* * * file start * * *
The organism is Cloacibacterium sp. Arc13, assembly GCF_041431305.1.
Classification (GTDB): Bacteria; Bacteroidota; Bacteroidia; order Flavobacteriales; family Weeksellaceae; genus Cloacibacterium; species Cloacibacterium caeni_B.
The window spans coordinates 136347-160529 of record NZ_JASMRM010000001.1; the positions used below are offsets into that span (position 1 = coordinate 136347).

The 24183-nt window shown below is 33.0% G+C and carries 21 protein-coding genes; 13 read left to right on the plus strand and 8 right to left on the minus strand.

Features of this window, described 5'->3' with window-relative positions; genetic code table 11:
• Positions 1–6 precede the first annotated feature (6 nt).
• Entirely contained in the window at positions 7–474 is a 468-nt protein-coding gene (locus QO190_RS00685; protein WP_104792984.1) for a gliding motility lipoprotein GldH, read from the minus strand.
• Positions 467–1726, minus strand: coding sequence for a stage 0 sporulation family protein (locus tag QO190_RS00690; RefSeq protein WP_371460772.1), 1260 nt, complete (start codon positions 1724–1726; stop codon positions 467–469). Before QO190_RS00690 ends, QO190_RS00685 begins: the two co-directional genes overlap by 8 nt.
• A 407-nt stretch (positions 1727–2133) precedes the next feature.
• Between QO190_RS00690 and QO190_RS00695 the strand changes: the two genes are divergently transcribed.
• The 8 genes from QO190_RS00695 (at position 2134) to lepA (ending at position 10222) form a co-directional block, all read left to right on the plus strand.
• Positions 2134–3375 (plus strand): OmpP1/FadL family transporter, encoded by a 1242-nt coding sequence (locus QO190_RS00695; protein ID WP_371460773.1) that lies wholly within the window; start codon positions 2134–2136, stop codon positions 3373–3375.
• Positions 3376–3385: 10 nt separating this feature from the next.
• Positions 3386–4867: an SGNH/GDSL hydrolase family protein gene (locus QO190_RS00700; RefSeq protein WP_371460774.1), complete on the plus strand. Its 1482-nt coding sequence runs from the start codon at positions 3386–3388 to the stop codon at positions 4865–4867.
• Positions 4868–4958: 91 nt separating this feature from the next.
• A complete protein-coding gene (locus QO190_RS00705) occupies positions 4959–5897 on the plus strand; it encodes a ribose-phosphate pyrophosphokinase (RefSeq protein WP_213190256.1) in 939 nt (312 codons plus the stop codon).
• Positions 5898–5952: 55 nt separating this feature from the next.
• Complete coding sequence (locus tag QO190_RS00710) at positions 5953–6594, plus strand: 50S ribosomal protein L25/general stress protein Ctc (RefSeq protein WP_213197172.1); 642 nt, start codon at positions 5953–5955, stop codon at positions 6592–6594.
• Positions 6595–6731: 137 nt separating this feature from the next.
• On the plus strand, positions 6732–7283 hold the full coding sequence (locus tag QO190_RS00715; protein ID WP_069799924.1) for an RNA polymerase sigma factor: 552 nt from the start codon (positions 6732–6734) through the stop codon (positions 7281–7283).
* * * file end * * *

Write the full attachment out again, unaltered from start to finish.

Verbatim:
The organism is Cloacibacterium sp. Arc13, assembly GCF_041431305.1.
Classification (GTDB): Bacteria; Bacteroidota; Bacteroidia; order Flavobacteriales; family Weeksellaceae; genus Cloacibacterium; species Cloacibacterium caeni_B.
The window spans coordinates 136347-160529 of record NZ_JASMRM010000001.1; the positions used below are offsets into that span (position 1 = coordinate 136347).

The 24183-nt window shown below is 33.0% G+C and carries 21 protein-coding genes; 13 read left to right on the plus strand and 8 right to left on the minus strand.

Features of this window, described 5'->3' with window-relative positions; genetic code table 11:
• Positions 1–6 precede the first annotated feature (6 nt).
• Entirely contained in the window at positions 7–474 is a 468-nt protein-coding gene (locus QO190_RS00685; protein WP_104792984.1) for a gliding motility lipoprotein GldH, read from the minus strand.
• Positions 467–1726, minus strand: coding sequence for a stage 0 sporulation family protein (locus tag QO190_RS00690; RefSeq protein WP_371460772.1), 1260 nt, complete (start codon positions 1724–1726; stop codon positions 467–469). Before QO190_RS00690 ends, QO190_RS00685 begins: the two co-directional genes overlap by 8 nt.
• A 407-nt stretch (positions 1727–2133) precedes the next feature.
• Between QO190_RS00690 and QO190_RS00695 the strand changes: the two genes are divergently transcribed.
• The 8 genes from QO190_RS00695 (at position 2134) to lepA (ending at position 10222) form a co-directional block, all read left to right on the plus strand.
• Positions 2134–3375 (plus strand): OmpP1/FadL family transporter, encoded by a 1242-nt coding sequence (locus QO190_RS00695; protein ID WP_371460773.1) that lies wholly within the window; start codon positions 2134–2136, stop codon positions 3373–3375.
• Positions 3376–3385: 10 nt separating this feature from the next.
• Positions 3386–4867: an SGNH/GDSL hydrolase family protein gene (locus QO190_RS00700; RefSeq protein WP_371460774.1), complete on the plus strand. Its 1482-nt coding sequence runs from the start codon at positions 3386–3388 to the stop codon at positions 4865–4867.
• Positions 4868–4958: 91 nt separating this feature from the next.
• A complete protein-coding gene (locus QO190_RS00705) occupies positions 4959–5897 on the plus strand; it encodes a ribose-phosphate pyrophosphokinase (RefSeq protein WP_213190256.1) in 939 nt (312 codons plus the stop codon).
• Positions 5898–5952: 55 nt separating this feature from the next.
• Complete coding sequence (locus tag QO190_RS00710) at positions 5953–6594, plus strand: 50S ribosomal protein L25/general stress protein Ctc (RefSeq protein WP_213197172.1); 642 nt, start codon at positions 5953–5955, stop codon at positions 6592–6594.
• Positions 6595–6731: 137 nt separating this feature from the next.
• On the plus strand, positions 6732–7283 hold the full coding sequence (locus tag QO190_RS00715; protein ID WP_069799924.1) for an RNA polymerase sigma factor: 552 nt from the start codon (positions 6732–6734) through the stop codon (positions 7281–7283).